Society's ChildS


Hearts

Married nearly 66 years, Ohio couple dies on same day

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They met in elementary school, began a romance during World War II and married not long afterward. They had a lifelong devotion to each other as husband and wife that lasted nearly 66 years -- and one day earlier this month they died, just 11 hours apart.

Their children call it their "final act of love."

Harold Knapke, 91, and his wife, Ruth, 89, died August 11 at the Versailles Health Care Center nursing home in Russia, Ohio, spokeswoman Teresa Pohlmon said.

Their children said they were nine days short of their 66th wedding anniversary.

"It's consoling to us that they went together," said their daughter, Margaret Knapke. "On one hand it's difficult to lose both parents at once when you didn't see it coming ... but it's very consoling that they got to go together."

Heart - Black

Charges mulled against writer who told Canadian family to 'euthanize' autistic son

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Canadian authorities are considering criminal charges -- albeit not for a hate crime -- against whomever wrote a stark letter to an Ontario family urging them to either "move or euthanize" their autistic son.

Prosecutors determined that "despite the hateful language used," the content of the letter "falls below the threshold for a hate crime," the Durham Regional Police Service issued a statement Tuesday.

"However, there are other criminal code issues that are being considered," police added.

The anonymous letter stirred a far-reaching outcry, as well as prompting neighbors to rally around the targeted 13-year-old, Max Begley, since it became public.

Red Flag

Mother of dead teen gloomily blasts judge for lenient sentence of rapist

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Auliea Hanlon told CNN on Thursday the month-long sentence of her daughter's admitted rapist and former teacher was "horrific."

Yellowstone County District Judge G. Todd Baugh suspended all but 30 days of a 15-year sentence for Stacey Dean Rambold, who admitted to raping Cherice Morales when she was 14-years-old.

Baugh said the girl, who later killed herself, was "older than her chronological age" and "as much in control of the situation" as the teacher

People

Most French oppose attack on Syria and don't trust Hollande to do it: opinion poll

Hollande
© Reuters/Jacky NaegelenFrench President Francois Hollande and Ahmad Jarba (R), head of the opposition Syrian National Coalition, speak to journalists in the courtyard of the Elysee Palace in Paris, August 29, 2013.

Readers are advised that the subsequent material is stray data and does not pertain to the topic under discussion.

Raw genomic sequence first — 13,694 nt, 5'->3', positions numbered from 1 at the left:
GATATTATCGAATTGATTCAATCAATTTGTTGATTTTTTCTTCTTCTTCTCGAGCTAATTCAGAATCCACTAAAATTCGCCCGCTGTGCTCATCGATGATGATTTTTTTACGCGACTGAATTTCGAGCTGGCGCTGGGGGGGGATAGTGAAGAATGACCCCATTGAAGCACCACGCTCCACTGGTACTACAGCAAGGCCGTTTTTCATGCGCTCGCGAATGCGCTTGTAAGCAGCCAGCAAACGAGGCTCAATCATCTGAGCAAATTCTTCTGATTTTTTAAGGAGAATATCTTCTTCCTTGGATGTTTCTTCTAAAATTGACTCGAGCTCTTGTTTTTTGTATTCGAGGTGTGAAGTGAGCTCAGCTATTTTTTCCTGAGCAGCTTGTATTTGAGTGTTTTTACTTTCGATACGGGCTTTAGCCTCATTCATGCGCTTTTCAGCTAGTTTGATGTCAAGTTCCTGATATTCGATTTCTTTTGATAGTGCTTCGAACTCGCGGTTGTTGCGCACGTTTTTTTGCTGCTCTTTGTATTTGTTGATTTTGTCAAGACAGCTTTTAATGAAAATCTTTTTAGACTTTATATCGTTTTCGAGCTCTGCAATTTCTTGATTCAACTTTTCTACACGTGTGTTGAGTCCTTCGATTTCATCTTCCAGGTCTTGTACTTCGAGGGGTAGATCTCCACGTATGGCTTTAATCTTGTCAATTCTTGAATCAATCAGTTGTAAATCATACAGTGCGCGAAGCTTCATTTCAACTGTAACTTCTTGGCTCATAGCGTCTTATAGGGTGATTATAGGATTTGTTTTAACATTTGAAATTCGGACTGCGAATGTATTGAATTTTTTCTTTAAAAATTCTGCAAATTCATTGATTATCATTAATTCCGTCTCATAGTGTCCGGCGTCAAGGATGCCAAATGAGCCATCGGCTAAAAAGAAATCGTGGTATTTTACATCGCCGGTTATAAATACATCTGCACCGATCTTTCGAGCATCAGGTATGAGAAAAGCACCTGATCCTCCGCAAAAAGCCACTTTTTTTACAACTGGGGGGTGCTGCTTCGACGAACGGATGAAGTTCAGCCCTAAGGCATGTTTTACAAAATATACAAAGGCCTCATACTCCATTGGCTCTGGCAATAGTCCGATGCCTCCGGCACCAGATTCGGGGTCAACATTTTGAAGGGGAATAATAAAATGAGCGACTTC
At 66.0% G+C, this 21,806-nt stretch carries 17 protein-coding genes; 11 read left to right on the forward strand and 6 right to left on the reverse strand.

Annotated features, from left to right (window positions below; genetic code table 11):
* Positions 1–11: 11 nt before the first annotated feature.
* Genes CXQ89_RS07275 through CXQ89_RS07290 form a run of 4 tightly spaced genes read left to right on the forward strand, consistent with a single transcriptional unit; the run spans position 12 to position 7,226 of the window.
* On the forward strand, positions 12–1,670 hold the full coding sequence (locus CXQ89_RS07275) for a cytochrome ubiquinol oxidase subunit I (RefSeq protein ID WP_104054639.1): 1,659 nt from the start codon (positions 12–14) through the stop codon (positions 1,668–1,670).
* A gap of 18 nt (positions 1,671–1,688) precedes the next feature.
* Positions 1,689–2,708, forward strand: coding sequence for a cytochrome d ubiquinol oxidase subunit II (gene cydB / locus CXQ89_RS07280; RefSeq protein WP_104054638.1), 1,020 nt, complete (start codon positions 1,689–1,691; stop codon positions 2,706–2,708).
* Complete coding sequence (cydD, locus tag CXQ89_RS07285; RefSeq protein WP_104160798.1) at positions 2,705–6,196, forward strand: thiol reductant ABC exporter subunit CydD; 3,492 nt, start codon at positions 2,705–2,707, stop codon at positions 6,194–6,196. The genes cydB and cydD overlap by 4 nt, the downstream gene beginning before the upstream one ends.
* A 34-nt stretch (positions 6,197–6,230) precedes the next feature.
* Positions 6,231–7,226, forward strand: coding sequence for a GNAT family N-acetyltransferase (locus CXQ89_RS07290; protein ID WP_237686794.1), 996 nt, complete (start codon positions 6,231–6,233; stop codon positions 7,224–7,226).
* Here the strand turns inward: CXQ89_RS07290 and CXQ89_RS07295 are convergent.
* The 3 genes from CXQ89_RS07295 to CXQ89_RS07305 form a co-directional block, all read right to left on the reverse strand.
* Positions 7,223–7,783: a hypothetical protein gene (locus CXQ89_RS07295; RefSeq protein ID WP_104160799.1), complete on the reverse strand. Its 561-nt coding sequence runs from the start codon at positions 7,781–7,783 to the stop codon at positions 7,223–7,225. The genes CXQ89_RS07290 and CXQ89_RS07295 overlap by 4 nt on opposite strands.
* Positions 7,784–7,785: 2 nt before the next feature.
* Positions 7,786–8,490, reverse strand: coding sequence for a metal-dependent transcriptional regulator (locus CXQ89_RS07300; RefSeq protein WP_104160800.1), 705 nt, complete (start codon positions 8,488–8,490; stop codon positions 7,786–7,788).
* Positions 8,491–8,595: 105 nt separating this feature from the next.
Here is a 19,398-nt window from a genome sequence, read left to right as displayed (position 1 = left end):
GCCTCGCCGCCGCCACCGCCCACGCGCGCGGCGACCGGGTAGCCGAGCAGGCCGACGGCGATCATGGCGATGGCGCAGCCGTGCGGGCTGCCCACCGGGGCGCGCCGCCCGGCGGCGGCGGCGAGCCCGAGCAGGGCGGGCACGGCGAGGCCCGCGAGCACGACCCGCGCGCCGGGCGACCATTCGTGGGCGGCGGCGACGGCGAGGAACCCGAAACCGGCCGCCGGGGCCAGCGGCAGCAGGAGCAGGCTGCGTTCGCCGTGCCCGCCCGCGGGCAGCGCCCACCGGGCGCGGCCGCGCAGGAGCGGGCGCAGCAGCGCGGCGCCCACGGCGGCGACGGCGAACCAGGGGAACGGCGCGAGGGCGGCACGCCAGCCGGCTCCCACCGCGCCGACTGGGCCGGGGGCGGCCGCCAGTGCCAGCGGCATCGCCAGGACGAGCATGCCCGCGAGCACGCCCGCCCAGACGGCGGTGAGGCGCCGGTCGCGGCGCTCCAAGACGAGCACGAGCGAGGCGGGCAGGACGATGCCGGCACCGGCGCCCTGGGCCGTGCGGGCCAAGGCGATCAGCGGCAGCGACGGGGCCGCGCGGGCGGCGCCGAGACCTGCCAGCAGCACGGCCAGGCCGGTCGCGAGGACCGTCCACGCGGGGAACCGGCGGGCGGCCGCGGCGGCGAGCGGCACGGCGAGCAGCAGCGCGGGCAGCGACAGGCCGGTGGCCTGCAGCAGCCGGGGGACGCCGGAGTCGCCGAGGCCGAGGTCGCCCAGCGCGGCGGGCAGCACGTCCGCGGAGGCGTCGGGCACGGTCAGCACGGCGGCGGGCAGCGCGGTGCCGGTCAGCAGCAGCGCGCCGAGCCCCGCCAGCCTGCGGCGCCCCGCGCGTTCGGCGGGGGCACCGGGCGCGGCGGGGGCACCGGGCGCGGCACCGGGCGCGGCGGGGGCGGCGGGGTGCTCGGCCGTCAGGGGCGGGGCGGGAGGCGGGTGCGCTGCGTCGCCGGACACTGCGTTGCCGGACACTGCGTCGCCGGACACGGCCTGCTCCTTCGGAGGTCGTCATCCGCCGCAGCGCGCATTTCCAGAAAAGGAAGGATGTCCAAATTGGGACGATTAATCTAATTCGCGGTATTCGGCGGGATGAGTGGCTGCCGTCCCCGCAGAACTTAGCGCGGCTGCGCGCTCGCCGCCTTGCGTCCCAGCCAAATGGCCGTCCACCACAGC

Most French people do not want France to take part in military action on Syria and most do not trust French President Francois Hollande to do so, a poll showed on Saturday.

The United States said on Friday it would punish Syrian President Bashar al-Assad's government for a chemical attack that it says killed more than 1,400 people in Damascus last week, and Hollande said Britain's parliamentary vote against military strikes would not affect France's own actions.

The BVA poll released by Le Parisien-Aujourd'hui en France, showed 64 percent of respondents opposed military action, 58 percent did not trust Hollande to conduct it, and 35 percent feared it could "set the entire region (Middle East) ablaze".

Question

Vapors spark explosion at NW Iowa recycling center


An explosion leads to a massive amount of smoke and flames at a Western Iowa business.

The incident, at Schau Recycling, caught the company and its neighbors off guard.

"I heard what I thought was a sonic boom," said Brian Muhlbauer.

"I knew it either had to be a jet flying over or explosion," added Lonnie Heuton.

The rumbles were heard and felt blocks away. Heuton was in his office at Adam's Motors.

"The windows rattled. I was standing just two feet from the windows and they did rattle," he described.

Crews arrived to find flames shooting out from a 30-foot pile of scrap metal.

Arrow Down

Humane Society investigating discovery of decapitated dog in Hawaii

Honolulu - The Hawaiian Humane Society has opened a felony cruelty to animals investigation after a dog was found dead on Tantalus, with its head and paws cut off.

The grisly discovery was made Wednesday afternoon when two women went to Tantalus during their lunch break to enjoy the view. They were at a turnoff on Round Top Drive just below Puu Ualakaa State Park Wayside when they discovered the dog's body lying in the grass.